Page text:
Chocolate milk is serious business in school lunchrooms – and at the U.S. Food and Drug Administration (“FDA”). The FDA is calling for public comments about a requested change to milk labeling laws as a potential way to reduce childhood obesity. Currently, flavored milk, such as chocolate milk, that contains artificial sweeteners must be labeled as “no sugar added” chocolate milk or “reduced calorie” chocolate milk. The dairy industry has petitioned the FDA to allow labels for flavored milk containing artificial sweeteners to forego those descriptions and simply say, for example, “chocolate milk.” The industry argues that the terms “no sugar added” and “reduced calorie” are not attractive to children; therefore, the change would encourage kids to choose lower-calorie flavored milks, thereby reducing childhood obesity.  The change would also apply to other dairy products, including cream, half-and-half, and yogurt. The FDA’s request for comments deadline is May 21.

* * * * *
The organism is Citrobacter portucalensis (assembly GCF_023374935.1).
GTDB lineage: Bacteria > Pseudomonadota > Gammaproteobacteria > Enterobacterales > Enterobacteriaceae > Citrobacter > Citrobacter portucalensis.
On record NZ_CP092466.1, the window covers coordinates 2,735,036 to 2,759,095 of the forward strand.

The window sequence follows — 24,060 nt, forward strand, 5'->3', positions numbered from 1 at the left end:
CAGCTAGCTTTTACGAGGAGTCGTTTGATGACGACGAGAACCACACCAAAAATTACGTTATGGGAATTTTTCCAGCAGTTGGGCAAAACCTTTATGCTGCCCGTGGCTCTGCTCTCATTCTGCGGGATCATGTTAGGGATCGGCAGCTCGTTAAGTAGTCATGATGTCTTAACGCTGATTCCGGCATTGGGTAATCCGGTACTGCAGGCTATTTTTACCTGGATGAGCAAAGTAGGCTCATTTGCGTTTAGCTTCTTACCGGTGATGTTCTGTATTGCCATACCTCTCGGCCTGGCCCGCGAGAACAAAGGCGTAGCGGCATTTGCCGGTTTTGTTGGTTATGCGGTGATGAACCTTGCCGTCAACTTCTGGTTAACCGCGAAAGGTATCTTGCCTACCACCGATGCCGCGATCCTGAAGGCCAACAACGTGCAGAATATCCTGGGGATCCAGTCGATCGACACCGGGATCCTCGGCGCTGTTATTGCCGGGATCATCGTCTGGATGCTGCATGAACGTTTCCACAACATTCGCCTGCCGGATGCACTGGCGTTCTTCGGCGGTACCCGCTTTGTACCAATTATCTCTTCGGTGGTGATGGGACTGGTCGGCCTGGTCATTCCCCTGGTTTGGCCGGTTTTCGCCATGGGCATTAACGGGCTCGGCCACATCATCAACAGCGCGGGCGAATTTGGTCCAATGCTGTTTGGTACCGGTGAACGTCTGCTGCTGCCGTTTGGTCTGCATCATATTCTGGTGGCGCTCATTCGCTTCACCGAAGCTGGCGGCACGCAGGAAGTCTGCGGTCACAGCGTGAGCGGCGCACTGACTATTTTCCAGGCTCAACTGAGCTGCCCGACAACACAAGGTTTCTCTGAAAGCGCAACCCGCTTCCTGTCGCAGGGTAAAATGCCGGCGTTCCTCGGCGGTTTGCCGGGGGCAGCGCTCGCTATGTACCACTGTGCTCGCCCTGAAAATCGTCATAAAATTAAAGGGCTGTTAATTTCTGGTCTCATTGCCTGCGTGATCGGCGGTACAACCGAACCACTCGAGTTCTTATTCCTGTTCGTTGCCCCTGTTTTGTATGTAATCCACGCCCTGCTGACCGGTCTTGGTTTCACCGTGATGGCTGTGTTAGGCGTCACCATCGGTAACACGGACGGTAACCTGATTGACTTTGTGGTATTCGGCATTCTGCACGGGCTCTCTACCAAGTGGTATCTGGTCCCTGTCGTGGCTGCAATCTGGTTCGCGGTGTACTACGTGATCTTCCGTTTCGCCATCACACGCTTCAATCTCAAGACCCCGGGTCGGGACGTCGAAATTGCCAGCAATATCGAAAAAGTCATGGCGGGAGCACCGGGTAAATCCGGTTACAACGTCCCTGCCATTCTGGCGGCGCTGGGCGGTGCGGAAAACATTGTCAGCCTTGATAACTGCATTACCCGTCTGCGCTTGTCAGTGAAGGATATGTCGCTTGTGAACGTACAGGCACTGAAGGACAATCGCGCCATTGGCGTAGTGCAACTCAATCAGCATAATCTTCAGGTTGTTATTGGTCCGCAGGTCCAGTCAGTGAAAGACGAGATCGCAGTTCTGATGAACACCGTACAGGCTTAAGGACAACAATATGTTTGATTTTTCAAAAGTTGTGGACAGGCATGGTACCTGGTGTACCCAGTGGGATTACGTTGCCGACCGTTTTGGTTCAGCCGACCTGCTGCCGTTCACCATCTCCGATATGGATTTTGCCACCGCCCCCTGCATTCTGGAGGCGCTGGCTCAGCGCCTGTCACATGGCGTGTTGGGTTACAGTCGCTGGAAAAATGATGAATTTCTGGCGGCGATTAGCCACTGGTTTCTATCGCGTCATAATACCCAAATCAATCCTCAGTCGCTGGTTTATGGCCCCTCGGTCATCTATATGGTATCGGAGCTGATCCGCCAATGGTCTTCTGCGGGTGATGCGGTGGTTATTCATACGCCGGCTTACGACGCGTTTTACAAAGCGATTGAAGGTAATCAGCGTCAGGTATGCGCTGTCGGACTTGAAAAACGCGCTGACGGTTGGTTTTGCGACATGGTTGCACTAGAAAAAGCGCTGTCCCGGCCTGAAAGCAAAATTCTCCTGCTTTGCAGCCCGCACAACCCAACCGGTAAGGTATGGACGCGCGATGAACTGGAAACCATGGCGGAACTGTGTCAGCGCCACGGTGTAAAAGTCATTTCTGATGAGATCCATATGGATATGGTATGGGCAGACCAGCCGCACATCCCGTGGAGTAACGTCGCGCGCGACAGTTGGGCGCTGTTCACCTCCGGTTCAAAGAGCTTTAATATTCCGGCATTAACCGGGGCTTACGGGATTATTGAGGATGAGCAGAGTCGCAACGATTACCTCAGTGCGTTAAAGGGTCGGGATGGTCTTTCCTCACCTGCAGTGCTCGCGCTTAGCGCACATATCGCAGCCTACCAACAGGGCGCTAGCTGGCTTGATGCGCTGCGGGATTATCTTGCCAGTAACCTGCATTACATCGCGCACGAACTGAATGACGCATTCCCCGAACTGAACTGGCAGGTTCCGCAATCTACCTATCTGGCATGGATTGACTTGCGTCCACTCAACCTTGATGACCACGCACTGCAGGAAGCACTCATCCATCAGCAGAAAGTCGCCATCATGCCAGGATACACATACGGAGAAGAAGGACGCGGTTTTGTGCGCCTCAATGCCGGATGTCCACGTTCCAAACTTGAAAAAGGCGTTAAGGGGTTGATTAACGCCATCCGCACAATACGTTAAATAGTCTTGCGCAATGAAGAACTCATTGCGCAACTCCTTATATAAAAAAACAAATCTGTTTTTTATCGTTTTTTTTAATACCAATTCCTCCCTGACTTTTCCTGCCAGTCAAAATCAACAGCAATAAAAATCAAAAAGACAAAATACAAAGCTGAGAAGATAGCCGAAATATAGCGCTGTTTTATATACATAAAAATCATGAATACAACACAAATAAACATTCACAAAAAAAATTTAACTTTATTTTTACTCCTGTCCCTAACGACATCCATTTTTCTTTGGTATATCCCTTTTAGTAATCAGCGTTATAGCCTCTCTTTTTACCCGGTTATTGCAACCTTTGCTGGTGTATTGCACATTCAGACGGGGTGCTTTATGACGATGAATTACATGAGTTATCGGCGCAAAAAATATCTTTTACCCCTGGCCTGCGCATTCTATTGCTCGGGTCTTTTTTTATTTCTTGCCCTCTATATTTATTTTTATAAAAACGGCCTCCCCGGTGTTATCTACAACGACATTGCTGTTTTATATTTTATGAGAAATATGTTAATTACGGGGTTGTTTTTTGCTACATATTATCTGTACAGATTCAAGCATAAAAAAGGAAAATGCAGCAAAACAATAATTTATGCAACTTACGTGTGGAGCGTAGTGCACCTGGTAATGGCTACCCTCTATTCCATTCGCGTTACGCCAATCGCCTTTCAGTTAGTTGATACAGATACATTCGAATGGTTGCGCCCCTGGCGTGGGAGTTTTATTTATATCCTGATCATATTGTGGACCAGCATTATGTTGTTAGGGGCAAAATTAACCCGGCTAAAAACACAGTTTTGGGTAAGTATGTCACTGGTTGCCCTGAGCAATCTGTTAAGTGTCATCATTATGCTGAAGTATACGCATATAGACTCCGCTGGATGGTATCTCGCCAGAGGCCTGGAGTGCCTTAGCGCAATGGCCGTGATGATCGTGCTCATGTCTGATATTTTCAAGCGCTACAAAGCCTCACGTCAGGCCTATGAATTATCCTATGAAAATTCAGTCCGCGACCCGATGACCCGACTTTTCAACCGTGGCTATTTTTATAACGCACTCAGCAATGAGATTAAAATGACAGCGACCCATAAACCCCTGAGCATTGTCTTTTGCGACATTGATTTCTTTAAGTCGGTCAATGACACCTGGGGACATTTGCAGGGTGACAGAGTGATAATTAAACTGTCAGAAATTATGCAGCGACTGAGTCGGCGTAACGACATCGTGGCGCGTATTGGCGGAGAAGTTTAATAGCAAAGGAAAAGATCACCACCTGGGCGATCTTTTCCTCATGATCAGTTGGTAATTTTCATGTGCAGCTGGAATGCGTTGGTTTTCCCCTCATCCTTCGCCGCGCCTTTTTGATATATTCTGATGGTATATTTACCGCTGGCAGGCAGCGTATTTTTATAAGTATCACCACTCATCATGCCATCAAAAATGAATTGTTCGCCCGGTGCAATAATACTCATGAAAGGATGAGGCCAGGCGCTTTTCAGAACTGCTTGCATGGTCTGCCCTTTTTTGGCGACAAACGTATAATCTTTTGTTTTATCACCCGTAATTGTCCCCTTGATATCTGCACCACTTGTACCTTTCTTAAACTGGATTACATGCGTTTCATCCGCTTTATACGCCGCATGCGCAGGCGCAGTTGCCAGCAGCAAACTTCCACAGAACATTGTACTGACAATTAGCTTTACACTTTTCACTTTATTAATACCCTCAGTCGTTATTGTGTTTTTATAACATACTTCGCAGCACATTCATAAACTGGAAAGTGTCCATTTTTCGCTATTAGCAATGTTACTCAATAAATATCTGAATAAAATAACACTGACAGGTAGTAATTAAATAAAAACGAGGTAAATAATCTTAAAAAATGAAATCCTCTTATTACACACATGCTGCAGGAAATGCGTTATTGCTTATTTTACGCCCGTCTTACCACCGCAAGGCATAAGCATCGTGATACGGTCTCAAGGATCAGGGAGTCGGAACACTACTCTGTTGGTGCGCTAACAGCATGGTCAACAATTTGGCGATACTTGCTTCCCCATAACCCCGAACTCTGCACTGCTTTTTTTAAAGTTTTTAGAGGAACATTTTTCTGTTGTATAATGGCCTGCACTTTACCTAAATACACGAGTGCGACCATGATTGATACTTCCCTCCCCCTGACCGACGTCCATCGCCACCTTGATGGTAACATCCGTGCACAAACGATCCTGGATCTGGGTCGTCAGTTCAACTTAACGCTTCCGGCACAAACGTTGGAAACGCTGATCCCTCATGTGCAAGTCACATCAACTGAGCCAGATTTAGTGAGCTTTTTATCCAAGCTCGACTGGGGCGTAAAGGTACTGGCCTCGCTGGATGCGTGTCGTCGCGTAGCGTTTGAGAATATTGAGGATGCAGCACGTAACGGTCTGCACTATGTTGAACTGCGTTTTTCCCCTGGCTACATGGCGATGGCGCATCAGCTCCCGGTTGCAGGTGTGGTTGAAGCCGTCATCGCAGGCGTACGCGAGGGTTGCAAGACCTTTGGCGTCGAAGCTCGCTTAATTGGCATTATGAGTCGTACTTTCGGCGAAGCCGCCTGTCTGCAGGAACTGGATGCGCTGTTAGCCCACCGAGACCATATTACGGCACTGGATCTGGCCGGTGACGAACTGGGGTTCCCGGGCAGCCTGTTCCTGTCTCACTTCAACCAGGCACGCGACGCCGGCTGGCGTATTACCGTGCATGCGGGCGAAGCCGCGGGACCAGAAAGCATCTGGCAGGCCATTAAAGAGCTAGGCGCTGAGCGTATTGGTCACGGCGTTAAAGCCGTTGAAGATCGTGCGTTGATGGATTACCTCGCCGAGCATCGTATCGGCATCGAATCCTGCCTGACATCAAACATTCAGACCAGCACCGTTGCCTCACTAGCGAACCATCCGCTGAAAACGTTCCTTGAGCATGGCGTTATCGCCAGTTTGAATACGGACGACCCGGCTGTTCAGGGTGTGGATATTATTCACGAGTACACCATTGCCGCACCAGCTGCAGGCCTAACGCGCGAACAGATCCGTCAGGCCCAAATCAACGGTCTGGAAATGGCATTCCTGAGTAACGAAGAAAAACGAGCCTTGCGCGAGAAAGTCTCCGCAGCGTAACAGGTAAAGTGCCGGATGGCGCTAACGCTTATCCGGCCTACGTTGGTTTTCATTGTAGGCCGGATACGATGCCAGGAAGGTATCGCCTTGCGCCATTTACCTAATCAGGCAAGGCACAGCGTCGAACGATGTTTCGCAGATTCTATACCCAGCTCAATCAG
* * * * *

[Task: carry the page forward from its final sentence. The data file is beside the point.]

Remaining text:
Of course, chocolate milk is only one of many products subject to FDA’s labeling authority.  Drugs, medical devices, dietary supplements, cosmetics, as well as foods, must all bear labels that comply with FDA regulations. The regulations govern everything from what health claims a dietary supplement can make to how a drug manufacturer must be identified on a label. Companies that market or plan to market any of these items should know what information, warnings, health claims, and other details they can – or must – include on their product packaging.